It is vying for a piece of a multibillion-dollar NASA contract to fly astronauts to the moon, for example, a programme in which Bezos has a personal stake. He witnessed the Apollo 11 moon landing in 1969, which he describes as a “seminal” moment that sparked a lifelong interest in space exploration. He grew up devouring science fiction and binge-watching “Star Trek” reruns. He was so taken with the show that he named his dog Kamala, and the lobby of Blue Origin’s headquarters, just south of Seattle, is decorated with various space memorabilia, including a bullet-shaped rocket ship model inspired by Jules Verne.

He has stated that Amazon was the “lottery ticket” that enabled him to fund Blue Origin at a rate of $1 billion per year.

During a post-flight event billed as a news conference but featuring only three questions, Bezos stated, “I want to thank every Amazon employee and customer because you guys paid for this.”

He stated that his expectations for the flight were “extremely high, and they were far exceeded.”

“The zero G segment may have been one of the biggest surprises,” he said, because it felt so natural. “It was almost as if we evolved as humans to be in that environment, which I realise is impossible, but it felt so serene and nice and peaceful.”

Bezos said the crew brought a number of historical items on the flight, including a piece of canvas from the Wright Flyer, the aeroplane flown by the Wright Brothers at Kitty Hawk, North Carolina, in 1903 for the first powered flight; a bronze medallion from the first hot air balloon to fly in 1783; and a pair of goggles worn by Amelia Earhart during her solo flight across the Atlantic Ocean.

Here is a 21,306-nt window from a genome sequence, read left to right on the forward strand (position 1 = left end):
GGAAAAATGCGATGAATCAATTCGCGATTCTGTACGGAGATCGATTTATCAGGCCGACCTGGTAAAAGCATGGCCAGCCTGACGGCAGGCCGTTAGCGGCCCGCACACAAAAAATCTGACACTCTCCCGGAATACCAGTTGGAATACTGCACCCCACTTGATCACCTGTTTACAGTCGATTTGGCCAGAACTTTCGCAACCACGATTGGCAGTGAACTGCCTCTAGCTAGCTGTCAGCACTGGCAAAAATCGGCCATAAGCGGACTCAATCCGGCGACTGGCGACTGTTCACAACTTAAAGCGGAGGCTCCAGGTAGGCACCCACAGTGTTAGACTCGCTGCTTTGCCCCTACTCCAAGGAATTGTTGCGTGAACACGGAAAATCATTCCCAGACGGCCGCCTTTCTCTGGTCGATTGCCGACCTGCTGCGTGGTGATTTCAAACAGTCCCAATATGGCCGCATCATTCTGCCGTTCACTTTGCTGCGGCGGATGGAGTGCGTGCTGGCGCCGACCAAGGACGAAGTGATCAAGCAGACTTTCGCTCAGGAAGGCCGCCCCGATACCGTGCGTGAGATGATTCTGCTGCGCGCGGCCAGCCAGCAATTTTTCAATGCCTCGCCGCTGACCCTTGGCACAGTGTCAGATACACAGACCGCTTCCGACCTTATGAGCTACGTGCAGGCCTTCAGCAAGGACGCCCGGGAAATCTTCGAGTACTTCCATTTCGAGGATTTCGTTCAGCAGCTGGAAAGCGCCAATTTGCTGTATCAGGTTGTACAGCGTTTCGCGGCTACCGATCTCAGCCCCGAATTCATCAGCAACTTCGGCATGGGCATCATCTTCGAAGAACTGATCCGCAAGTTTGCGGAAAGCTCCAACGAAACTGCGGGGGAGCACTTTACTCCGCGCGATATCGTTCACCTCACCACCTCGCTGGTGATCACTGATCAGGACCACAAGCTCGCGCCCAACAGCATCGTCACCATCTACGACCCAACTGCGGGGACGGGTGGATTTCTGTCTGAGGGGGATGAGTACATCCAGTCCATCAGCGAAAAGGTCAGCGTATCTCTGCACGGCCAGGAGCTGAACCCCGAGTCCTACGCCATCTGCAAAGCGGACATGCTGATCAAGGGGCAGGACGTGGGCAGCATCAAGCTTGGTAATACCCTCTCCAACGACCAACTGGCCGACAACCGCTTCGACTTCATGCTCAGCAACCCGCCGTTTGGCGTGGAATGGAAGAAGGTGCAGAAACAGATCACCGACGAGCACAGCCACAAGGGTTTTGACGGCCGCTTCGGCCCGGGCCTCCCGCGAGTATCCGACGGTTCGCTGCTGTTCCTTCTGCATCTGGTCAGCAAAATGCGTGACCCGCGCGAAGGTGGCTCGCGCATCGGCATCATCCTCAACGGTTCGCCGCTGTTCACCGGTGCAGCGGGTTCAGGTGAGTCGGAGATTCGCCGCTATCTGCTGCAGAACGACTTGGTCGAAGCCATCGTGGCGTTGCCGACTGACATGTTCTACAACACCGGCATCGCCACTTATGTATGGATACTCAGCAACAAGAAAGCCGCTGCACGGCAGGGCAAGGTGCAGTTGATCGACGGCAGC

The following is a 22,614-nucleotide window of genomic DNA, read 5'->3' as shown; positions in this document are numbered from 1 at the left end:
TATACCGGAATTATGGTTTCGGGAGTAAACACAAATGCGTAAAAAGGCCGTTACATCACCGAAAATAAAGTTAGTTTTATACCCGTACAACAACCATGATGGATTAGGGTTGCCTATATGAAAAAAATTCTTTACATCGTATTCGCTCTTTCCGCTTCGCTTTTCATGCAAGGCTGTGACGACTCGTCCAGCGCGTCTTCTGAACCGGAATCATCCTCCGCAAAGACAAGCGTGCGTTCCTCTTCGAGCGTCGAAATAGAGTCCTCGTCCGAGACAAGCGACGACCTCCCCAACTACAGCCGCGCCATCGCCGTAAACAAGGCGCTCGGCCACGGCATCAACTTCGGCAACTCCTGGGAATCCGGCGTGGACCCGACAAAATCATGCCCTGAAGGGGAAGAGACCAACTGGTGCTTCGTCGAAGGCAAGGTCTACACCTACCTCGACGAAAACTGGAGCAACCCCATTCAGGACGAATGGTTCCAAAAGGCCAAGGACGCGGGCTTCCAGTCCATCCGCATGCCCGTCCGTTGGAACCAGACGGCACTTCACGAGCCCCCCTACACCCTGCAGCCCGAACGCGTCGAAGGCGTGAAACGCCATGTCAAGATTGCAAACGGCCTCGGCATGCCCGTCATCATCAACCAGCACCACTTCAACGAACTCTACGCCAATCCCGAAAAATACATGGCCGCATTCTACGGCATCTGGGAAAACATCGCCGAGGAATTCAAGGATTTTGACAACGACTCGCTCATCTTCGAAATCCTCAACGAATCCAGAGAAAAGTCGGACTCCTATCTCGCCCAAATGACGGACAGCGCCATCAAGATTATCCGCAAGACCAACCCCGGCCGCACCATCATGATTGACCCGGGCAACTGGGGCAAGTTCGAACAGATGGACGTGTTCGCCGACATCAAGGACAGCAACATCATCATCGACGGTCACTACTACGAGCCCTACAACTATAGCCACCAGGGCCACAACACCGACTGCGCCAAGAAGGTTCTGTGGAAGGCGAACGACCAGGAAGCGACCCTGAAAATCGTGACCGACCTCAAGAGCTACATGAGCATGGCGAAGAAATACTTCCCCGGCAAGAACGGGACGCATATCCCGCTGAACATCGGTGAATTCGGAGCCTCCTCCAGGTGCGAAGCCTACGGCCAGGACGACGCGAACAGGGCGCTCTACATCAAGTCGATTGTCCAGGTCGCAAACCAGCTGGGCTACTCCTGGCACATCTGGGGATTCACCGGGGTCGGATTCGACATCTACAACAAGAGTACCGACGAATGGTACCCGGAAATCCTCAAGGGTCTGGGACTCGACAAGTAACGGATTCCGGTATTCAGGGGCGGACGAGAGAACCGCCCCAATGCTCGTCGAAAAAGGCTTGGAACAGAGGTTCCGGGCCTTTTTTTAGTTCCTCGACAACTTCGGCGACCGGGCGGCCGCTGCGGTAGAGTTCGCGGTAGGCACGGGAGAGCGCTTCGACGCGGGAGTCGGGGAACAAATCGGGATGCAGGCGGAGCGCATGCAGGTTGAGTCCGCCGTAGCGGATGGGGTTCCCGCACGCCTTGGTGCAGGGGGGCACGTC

Funk expressed delight at her time aboard the spacecraft, and in a video from the crew’s entry into space, she can be seen rising weightlessly from her seat. The crew brought ping-pong balls, which they floated around the capsule, and Bezos could be heard shouting, “Who wants a Skittle?” at one point. They then took turns attempting to stuff the candies into the mouths of one another.

“I adored it,” Funk declared. “The four of us had a fantastic time. It was magnificent. I’d like to return.” She added that she only wished the experience had been longer and that at times the capsule was too small to accommodate everyone performing somersaults and rolls simultaneously. “There wasn’t quite enough space for the four of us to do everything,” she explained.

Alan Shepard was the first American in space, flying on a suborbital trajectory during the Mercury programme in 1961. Shepard’s launch lasted more than 15 minutes and took him to an altitude of 116 miles. The flight was witnessed by Shepard’s daughters. Bezos stated that he was “honoured” to have them there and that honouring him and the early days of the space programme was a privilege.